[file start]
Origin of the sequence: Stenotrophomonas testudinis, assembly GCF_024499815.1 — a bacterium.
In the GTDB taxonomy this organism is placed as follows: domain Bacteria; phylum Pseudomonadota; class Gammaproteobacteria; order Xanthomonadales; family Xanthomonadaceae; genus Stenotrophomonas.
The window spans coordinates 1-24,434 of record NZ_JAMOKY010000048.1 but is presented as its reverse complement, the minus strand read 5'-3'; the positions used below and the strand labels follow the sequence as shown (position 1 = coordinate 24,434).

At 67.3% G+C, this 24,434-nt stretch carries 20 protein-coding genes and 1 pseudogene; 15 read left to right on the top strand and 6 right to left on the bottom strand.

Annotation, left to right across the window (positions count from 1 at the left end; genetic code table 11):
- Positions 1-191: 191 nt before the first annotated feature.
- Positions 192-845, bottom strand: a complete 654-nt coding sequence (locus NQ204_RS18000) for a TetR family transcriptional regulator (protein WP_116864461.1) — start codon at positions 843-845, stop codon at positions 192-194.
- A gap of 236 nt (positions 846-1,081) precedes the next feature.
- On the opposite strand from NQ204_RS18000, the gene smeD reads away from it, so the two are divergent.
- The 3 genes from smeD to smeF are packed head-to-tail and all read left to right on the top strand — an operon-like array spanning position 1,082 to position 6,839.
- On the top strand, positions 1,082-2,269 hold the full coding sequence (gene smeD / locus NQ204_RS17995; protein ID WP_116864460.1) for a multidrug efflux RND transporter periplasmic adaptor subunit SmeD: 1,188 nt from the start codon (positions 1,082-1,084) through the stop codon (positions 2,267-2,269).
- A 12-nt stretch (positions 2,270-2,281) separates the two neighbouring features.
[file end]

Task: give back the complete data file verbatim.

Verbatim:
Origin of the sequence: Stenotrophomonas testudinis, assembly GCF_024499815.1 — a bacterium.
In the GTDB taxonomy this organism is placed as follows: domain Bacteria; phylum Pseudomonadota; class Gammaproteobacteria; order Xanthomonadales; family Xanthomonadaceae; genus Stenotrophomonas.
The window spans coordinates 1-24,434 of record NZ_JAMOKY010000048.1 but is presented as its reverse complement, the minus strand read 5'-3'; the positions used below and the strand labels follow the sequence as shown (position 1 = coordinate 24,434).

At 67.3% G+C, this 24,434-nt stretch carries 20 protein-coding genes and 1 pseudogene; 15 read left to right on the top strand and 6 right to left on the bottom strand.

Annotation, left to right across the window (positions count from 1 at the left end; genetic code table 11):
- Positions 1-191: 191 nt before the first annotated feature.
- Positions 192-845, bottom strand: a complete 654-nt coding sequence (locus NQ204_RS18000) for a TetR family transcriptional regulator (protein WP_116864461.1) — start codon at positions 843-845, stop codon at positions 192-194.
- A gap of 236 nt (positions 846-1,081) precedes the next feature.
- On the opposite strand from NQ204_RS18000, the gene smeD reads away from it, so the two are divergent.
- The 3 genes from smeD to smeF are packed head-to-tail and all read left to right on the top strand — an operon-like array spanning position 1,082 to position 6,839.
- On the top strand, positions 1,082-2,269 hold the full coding sequence (gene smeD / locus NQ204_RS17995; protein ID WP_116864460.1) for a multidrug efflux RND transporter periplasmic adaptor subunit SmeD: 1,188 nt from the start codon (positions 1,082-1,084) through the stop codon (positions 2,267-2,269).
- A 12-nt stretch (positions 2,270-2,281) separates the two neighbouring features.